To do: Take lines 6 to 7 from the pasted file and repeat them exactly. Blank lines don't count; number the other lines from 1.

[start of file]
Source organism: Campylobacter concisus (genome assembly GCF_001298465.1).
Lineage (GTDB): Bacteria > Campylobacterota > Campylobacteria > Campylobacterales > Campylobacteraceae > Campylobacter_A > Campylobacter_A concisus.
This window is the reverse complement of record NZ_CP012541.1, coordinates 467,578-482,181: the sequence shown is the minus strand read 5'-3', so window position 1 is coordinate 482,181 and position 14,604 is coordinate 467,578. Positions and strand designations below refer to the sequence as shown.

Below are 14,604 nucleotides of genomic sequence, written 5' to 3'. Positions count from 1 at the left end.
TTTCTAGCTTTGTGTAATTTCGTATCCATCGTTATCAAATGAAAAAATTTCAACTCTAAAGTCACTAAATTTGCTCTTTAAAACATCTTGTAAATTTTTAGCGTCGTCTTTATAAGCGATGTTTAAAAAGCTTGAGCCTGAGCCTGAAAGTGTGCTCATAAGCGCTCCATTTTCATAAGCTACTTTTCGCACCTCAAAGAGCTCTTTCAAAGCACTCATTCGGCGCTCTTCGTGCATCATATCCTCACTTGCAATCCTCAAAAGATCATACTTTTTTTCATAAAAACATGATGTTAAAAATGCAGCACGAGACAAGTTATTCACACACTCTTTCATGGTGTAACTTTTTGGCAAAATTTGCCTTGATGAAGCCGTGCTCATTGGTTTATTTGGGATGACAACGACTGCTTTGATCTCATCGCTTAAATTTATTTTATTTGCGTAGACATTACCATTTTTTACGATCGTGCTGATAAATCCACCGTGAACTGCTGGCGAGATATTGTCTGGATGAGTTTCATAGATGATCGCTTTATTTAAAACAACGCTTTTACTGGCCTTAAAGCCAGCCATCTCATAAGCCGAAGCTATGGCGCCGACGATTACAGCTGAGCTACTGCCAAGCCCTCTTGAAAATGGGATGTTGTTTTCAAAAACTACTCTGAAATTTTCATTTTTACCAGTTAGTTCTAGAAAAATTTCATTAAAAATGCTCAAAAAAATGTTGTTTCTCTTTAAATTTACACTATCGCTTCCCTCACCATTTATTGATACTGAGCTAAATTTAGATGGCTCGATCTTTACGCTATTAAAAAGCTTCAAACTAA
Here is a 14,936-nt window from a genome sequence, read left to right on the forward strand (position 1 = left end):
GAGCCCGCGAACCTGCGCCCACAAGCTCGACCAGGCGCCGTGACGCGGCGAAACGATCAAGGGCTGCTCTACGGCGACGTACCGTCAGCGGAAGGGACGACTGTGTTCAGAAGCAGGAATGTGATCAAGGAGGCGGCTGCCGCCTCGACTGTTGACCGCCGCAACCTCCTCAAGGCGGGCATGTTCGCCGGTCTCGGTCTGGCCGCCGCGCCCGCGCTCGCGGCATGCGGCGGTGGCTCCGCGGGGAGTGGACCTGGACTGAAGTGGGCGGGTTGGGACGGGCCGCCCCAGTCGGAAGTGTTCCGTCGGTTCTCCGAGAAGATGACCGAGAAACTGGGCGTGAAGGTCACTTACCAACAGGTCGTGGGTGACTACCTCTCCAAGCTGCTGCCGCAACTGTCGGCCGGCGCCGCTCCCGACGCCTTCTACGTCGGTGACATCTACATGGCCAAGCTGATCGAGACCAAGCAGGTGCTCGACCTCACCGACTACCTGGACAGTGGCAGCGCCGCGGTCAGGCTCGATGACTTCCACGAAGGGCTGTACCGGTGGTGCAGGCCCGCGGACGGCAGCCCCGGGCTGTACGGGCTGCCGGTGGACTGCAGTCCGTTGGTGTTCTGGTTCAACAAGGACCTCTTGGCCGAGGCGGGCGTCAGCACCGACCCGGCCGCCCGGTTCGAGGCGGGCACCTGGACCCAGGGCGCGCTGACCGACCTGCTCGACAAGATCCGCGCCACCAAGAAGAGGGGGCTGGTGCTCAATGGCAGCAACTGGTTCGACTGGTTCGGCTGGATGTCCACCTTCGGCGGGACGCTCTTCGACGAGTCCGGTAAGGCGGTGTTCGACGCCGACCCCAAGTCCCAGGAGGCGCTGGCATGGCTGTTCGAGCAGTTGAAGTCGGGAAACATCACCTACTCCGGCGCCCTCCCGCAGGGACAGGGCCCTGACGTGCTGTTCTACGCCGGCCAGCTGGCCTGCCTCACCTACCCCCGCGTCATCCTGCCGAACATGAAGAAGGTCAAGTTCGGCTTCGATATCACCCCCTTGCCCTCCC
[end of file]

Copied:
Here is a 14,936-nt window from a genome sequence, read left to right on the forward strand (position 1 = left end):
GAGCCCGCGAACCTGCGCCCACAAGCTCGACCAGGCGCCGTGACGCGGCGAAACGATCAAGGGCTGCTCTACGGCGACGTACCGTCAGCGGAAGGGACGACTGTGTTCAGAAGCAGGAATGTGATCAAGGAGGCGGCTGCCGCCTCGACTGTTGACCGCCGCAACCTCCTCAAGGCGGGCATGTTCGCCGGTCTCGGTCTGGCCGCCGCGCCCGCGCTCGCGGCATGCGGCGGTGGCTCCGCGGGGAGTGGACCTGGACTGAAGTGGGCGGGTTGGGACGGGCCGCCCCAGTCGGAAGTGTTCCGTCGGTTCTCCGAGAAGATGACCGAGAAACTGGGCGTGAAGGTCACTTACCAACAGGTCGTGGGTGACTACCTCTCCAAGCTGCTGCCGCAACTGTCGGCCGGCGCCGCTCCCGACGCCTTCTACGTCGGTGACATCTACATGGCCAAGCTGATCGAGACCAAGCAGGTGCTCGACCTCACCGACTACCTGGACAGTGGCAGCGCCGCGGTCAGGCTCGATGACTTCCACGAAGGGCTGTACCGGTGGTGCAGGCCCGCGGACGGCAGCCCCGGGCTGTACGGGCTGCCGGTGGACTGCAGTCCGTTGGTGTTCTGGTTCAACAAGGACCTCTTGGCCGAGGCGGGCGTCAGCACCGACCCGGCCGCCCGGTTCGAGGCGGGCACCTGGACCCAGGGCGCGCTGACCGACCTGCTCGACAAGATCCGCGCCACCAAGAAGAGGGGGCTGGTGCTCAATGGCAGCAACTGGTTCGACTGGTTCGGCTGGATGTCCACCTTCGGCGGGACGCTCTTCGACGAGTCCGGTAAGGCGGTGTTCGACGCCGACCCCAAGTCCCAGGAGGCGCTGGCATGGCTGTTCGAGCAGTTGAAGTCGGGAAACATCACCTACTCCGGCGCCCTCCCGCAGGGACAGGGCCCTGACGTGCTGTTCTACGCCGGCCAGCTGGCCTGCCTCACCTACCCCCGCGTCATCCTGCCGAACATGAAGAAGGTCAAGTTCGGCTTCGATATCACCCCCTTGCCCTCCC